Director: Ishiro Honda
Stars: Takashi Shimura, Akihiko Hirata, Momoko Kochi, Akira Takarada
At this point, Godzilla has been bastardized within popular culture more than Snoop Dogg's rap credibility. The iconic, Japanese-created movie monster has been the subject of goofy spinoff movies (Godzilla vs. SpaceGodzilla, anyone?), action figures, a piece-of-shit Hollywood remake starring a ridiculously miscast Matthew Broderick, video games, and comic books, amongst other cash-ins.
With such a storied merchandising history, it's easy to forget that the green beast's cinematic debut, 1954's Godzilla (or, Gojira) was actually a serious, intelligent, and topical metaphor for post-Hiroshima paranoia in Japan. The monster itself is a dormant creature awakened, and mutated, by hydrogen bomb testing, leading to destruction and wide-scale tragedy that's bravely played straight-up by director Ishiro Honda.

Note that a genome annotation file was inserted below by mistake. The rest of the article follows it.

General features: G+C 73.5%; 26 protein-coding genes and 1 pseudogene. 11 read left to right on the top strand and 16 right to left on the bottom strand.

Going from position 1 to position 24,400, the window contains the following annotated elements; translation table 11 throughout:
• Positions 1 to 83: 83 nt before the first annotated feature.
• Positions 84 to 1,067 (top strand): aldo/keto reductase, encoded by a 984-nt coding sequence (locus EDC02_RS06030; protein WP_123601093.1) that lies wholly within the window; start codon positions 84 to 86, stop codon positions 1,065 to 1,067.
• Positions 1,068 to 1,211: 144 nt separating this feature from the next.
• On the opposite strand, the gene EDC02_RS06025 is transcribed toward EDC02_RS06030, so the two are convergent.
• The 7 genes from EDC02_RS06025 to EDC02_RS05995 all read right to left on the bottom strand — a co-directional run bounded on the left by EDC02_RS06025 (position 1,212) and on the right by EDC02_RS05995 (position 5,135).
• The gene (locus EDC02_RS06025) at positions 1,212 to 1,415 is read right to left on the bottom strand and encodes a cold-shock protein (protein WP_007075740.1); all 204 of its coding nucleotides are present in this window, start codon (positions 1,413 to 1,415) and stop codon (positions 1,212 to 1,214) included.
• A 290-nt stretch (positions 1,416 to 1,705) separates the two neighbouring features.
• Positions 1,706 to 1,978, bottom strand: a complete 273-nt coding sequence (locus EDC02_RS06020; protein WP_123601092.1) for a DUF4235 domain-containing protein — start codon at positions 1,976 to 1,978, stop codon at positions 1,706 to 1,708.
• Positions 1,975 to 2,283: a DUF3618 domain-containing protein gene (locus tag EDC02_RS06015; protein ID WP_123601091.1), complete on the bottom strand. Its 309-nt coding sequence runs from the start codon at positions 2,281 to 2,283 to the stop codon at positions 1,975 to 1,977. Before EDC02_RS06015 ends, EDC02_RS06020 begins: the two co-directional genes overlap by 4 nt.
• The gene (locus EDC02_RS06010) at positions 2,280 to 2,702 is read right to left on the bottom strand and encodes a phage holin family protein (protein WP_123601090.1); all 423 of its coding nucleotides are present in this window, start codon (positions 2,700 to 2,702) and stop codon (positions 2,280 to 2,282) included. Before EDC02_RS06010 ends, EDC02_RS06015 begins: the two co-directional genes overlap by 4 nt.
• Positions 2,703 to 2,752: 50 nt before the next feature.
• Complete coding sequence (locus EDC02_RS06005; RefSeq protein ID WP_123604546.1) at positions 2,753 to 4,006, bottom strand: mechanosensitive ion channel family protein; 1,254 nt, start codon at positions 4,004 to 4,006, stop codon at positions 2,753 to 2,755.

There's no way that Honda could've foreseen Godzilla's subsequent impact on all forms of entertainment; even today, his rather haunting flick feels like the work of an angry and, yes, scared, citizen living during Japan's uncertain WWII times. Twenty eight movies later, the monster has become a punchline. If only Honda, who passed away in 1993, could slap some sense into us all.